Strawberry Wine Part 2: Summer Romance

Harry Potter had been caught. It was rather late at night so he thought he was safe going over what he'd been sent to prepare for his new job at Hogwarts. The Burrow had been quiet when he'd woken up from yet another Voldermort nightmare, after all.

He hadn't expected Ginny Weasley to come in with her broom from a late night broom ride and discover him filling out a request for teacher's editions of various Defense Against the Dark Arts text books. He'd nearly fell out of his chair when she touched his shoulder and said, "So you're the Defense Professor this autumn?"

Harry thought he probably should deny it. After all it was tradition that you didn't find out who the new professors were until the Welcoming Feast, but the answer slipped out, "yes."

"Well it looks like you're going to have to break up with Cho by September," Ginny said.

"We've already broken up," Harry said. "She blames me for Edgecombe. No more romance for me."

"That's a shame," Ginny said. "Everyone should have at least one Summer Romance."

"I'm not everyone," Harry found himself saying. Something about the midnight conversation had loosened his tongue. His tone dropped into depreciation and gloom. "I'm the bloody Boy-Who-Lived. I can't do normal. I never really had a childhood, or even a year at Hogwarts without someone trying to kill me. Why should I have a normal Summer Romance?"

Harry found his chair spun around so he was facing directly into Ginny's eyes. The deep chocolate orbs bored into him with determination. Somehow he knew that this girl was determined to change things. "Harry, you deserve a Summer Romance. And I'm going to make sure you get it," Ginny growled.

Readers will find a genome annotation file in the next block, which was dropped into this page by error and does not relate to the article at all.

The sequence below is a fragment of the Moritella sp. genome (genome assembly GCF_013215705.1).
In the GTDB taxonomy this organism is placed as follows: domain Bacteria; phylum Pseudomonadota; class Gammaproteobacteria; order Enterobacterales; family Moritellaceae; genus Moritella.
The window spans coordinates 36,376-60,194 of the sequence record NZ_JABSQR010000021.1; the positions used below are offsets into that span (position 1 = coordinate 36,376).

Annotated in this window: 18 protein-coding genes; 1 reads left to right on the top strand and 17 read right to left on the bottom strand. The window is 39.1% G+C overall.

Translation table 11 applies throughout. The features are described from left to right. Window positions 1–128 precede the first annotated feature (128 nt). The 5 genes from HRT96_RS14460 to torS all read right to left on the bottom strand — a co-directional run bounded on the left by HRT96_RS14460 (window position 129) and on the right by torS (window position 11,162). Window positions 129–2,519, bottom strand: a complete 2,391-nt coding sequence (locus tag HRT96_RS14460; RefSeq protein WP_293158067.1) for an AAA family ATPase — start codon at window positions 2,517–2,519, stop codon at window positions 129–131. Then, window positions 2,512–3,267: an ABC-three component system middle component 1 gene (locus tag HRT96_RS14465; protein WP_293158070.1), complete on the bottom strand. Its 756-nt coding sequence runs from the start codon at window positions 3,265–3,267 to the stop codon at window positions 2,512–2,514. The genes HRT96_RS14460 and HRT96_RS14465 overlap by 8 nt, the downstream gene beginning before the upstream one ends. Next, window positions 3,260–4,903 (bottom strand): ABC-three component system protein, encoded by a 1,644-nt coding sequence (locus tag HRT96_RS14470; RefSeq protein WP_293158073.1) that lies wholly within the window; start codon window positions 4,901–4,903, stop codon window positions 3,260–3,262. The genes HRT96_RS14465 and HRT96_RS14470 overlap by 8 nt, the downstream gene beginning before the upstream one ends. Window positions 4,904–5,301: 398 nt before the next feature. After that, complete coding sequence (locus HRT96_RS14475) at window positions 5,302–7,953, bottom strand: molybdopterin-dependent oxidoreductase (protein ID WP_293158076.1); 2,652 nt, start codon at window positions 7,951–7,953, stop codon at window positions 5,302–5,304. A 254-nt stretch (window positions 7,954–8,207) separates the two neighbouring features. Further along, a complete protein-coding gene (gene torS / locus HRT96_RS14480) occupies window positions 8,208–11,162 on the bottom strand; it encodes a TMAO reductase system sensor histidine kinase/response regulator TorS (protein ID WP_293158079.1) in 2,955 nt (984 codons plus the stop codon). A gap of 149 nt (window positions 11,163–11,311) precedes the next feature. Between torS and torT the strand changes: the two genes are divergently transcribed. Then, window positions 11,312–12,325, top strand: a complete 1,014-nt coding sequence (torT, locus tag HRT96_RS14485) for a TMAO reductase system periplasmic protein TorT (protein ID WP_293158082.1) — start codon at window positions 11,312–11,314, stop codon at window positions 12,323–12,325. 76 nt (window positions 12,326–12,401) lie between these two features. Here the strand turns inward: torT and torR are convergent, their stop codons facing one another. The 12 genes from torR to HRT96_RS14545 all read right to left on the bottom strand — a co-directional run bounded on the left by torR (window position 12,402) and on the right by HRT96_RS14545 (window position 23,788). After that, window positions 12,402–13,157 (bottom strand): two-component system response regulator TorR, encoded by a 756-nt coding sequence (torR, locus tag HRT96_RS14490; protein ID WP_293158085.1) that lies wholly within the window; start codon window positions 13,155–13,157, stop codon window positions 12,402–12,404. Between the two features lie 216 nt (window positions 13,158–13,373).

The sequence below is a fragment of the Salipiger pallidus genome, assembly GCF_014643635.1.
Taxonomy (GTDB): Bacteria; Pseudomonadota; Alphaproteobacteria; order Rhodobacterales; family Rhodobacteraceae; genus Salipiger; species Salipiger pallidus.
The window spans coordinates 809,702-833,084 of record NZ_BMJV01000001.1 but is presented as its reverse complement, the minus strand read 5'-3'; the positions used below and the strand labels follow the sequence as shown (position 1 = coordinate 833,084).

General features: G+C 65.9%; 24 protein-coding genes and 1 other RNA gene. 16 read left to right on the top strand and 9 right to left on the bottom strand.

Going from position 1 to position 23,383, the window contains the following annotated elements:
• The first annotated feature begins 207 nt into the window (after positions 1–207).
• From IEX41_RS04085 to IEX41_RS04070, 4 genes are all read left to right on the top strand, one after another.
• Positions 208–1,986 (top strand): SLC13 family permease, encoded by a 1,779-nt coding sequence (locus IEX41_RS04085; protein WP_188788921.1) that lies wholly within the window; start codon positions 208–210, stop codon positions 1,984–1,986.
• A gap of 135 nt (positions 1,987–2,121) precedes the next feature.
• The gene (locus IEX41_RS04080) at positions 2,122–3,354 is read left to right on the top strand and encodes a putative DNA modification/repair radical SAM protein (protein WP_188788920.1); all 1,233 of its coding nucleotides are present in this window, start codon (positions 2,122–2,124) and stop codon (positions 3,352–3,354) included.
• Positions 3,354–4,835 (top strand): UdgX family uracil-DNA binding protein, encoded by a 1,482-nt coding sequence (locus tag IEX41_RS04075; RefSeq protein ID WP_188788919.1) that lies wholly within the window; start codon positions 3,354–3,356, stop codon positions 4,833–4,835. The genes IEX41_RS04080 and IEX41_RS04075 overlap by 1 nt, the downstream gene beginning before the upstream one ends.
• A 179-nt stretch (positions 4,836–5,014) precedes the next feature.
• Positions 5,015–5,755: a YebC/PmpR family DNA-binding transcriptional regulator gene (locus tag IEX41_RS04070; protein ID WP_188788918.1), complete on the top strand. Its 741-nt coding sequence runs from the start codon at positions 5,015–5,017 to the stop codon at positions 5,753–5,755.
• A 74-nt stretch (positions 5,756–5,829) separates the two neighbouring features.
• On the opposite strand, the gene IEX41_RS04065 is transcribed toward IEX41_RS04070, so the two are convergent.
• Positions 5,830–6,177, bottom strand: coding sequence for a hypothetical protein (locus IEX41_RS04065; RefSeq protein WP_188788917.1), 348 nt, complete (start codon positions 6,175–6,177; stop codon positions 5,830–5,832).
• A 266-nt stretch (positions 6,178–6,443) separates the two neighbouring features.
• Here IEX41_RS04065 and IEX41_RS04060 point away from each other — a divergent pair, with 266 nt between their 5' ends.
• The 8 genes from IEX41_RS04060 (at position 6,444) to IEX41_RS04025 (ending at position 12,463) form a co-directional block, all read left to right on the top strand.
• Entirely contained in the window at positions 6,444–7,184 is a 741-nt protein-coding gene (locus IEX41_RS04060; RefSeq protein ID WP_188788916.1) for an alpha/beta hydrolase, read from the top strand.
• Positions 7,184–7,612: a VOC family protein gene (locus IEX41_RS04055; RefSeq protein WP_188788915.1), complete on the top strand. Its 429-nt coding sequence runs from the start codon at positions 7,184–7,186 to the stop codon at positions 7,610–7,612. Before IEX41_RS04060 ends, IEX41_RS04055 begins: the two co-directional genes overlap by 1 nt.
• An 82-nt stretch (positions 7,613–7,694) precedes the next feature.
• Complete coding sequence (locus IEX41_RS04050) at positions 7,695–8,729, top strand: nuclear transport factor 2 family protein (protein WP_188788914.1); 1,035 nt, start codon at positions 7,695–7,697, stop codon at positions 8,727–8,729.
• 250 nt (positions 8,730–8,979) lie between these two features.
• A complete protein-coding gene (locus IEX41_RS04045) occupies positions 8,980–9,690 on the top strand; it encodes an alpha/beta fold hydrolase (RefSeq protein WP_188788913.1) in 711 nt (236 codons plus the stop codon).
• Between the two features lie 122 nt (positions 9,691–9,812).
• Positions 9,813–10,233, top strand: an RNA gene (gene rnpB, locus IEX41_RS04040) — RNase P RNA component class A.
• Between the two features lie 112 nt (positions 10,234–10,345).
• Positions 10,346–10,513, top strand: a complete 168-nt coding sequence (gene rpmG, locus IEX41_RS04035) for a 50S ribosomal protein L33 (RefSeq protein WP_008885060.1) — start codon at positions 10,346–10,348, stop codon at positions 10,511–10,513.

Then she leaned in, and kissed him. When he'd kissed Cho, his best description was "wet." Ginny's kiss wasn't wet. Ginny's kiss was warm and all encompassing. As their lips touched it was as if he'd been enveloped by a fire, a fire that he never wanted to go out. He'd never really thought about Ginny as a possible girlfriend, though she was a friend, but after this kiss, he had no choice.

When she pulled away, she asked, "Unless you have an objection to a consequence free Summer Romance with me?"

Harry didn't have the breath left in his body to reply. Ginny's fiery kiss had pulled all the air out of him. He could only shake his head no, before Ginny smiled, and left up the stairs to her room.

As the last glimpse of Ginny's thin nightgown clad body disappeared up the stairs, reminding him briefly of a similar disappearance, the first time he'd arrived at the Burrow, Harry's right hand rose to touch his lips, feeling the warmth and remains of that kiss. He wasn't her professor until September, and really wanted that romance.


Ginny Weasley pulled away from Harry Potter. He'd gotten very good at kissing during their summer romance. He'd gotten really good at a lot of things, some of which she hoped her parents and mother never found out about. It was over now, though.